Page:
- Jobless claims over the past five weeks have totaled more than 26 million, far worse than anything the U.S. has seen.
- One measure, comparing those getting benefits to the total labor force, shows an 11% “insured employment rate.” That, in turn, points to a 23% overall jobless rate, according to one economist.
- Expectations for the April unemployment rate are in the 10% to 15% range.
As the economic shutdown associated with coronavirus prevention measures nears the completion of its first full calendar month, a clearer picture is emerging of just how hard the hit has been to U.S. workers.
An economy that had been near full employment just two months ago is now in its most dire straits since the Great Depression. New filings for weekly jobless claims, reported Thursday, added to the gloom with another 4.4 million applying for unemployment insurance.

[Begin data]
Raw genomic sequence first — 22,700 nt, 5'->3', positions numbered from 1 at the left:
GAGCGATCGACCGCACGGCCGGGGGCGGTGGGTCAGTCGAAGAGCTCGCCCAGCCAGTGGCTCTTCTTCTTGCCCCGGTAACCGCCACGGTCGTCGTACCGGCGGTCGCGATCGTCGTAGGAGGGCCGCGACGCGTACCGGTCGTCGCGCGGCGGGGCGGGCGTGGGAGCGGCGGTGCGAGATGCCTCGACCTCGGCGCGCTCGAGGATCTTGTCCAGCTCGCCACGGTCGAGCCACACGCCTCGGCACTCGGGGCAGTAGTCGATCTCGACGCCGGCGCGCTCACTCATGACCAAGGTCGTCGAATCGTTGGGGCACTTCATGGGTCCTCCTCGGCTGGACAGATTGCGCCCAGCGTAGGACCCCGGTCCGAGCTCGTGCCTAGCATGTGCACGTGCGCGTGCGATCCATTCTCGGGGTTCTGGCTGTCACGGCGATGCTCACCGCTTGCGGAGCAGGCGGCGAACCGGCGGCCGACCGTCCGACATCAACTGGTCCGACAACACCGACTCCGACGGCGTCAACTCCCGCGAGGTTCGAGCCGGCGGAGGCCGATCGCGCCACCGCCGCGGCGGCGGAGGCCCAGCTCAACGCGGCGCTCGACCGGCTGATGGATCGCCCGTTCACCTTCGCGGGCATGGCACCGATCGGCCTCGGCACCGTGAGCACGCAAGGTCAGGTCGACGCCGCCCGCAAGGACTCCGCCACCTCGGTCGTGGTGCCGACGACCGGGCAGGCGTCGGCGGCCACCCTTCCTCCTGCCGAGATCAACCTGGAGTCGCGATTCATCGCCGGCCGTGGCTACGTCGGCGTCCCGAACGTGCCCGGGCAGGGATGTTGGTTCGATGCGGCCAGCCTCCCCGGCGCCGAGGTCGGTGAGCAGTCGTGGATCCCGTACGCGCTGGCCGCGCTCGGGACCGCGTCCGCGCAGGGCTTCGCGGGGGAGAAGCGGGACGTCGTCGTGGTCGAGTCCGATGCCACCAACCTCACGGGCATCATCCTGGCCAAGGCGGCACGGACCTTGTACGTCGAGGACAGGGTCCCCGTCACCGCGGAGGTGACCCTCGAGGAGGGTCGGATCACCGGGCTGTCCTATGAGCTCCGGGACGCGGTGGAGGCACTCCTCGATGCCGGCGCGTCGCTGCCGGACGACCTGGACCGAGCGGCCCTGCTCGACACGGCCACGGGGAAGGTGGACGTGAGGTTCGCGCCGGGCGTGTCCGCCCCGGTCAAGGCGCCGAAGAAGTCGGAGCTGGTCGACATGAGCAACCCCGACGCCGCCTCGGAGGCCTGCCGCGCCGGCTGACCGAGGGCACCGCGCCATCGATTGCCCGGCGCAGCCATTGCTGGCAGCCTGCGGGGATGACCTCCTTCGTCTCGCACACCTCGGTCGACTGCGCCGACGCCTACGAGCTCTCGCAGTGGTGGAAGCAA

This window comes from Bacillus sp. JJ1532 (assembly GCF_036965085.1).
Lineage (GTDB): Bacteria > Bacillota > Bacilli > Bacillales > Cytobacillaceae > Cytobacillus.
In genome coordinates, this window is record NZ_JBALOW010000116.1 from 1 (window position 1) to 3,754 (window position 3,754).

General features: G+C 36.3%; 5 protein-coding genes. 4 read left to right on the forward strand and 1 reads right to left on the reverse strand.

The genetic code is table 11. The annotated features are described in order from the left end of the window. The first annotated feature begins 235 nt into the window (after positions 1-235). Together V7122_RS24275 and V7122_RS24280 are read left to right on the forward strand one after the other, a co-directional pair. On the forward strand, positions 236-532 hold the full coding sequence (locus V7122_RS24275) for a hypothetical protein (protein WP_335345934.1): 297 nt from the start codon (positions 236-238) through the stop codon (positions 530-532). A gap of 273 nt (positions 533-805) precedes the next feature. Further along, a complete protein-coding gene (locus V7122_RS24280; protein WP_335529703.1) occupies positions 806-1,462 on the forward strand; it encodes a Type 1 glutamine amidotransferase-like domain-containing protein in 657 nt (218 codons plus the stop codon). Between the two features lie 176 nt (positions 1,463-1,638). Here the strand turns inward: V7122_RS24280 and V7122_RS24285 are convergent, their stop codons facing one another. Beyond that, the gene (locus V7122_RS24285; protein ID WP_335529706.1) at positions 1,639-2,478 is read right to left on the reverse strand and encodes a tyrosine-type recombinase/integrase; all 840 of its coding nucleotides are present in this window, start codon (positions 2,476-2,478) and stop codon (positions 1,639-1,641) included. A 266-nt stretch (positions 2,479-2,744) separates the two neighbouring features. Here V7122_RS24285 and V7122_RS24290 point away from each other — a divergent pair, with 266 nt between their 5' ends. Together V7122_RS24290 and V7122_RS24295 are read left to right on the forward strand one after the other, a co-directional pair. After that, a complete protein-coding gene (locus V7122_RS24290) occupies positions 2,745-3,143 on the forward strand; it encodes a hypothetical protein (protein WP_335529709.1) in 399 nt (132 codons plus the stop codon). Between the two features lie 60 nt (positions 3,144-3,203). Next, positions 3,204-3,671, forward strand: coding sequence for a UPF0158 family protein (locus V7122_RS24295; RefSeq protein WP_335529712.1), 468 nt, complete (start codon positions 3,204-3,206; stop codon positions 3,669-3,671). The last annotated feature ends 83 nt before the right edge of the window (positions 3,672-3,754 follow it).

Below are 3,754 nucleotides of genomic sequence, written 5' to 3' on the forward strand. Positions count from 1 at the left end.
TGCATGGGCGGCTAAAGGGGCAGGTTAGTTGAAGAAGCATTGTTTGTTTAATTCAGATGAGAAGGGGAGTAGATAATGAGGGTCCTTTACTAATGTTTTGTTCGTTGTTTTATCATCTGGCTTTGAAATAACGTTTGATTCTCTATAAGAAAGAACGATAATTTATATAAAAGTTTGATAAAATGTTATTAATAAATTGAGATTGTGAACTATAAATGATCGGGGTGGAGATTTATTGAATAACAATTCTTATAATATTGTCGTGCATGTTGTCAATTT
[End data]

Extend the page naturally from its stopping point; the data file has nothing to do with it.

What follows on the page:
That brought the five-week total to more than 26 million. While bad enough on its own, it helped to complete a picture that likely will show the U.S. with its highest unemployment rate in about 87 years.
How high that number will get is still unclear when the Labor Department reports the April nonfarm payrolls data in two weeks.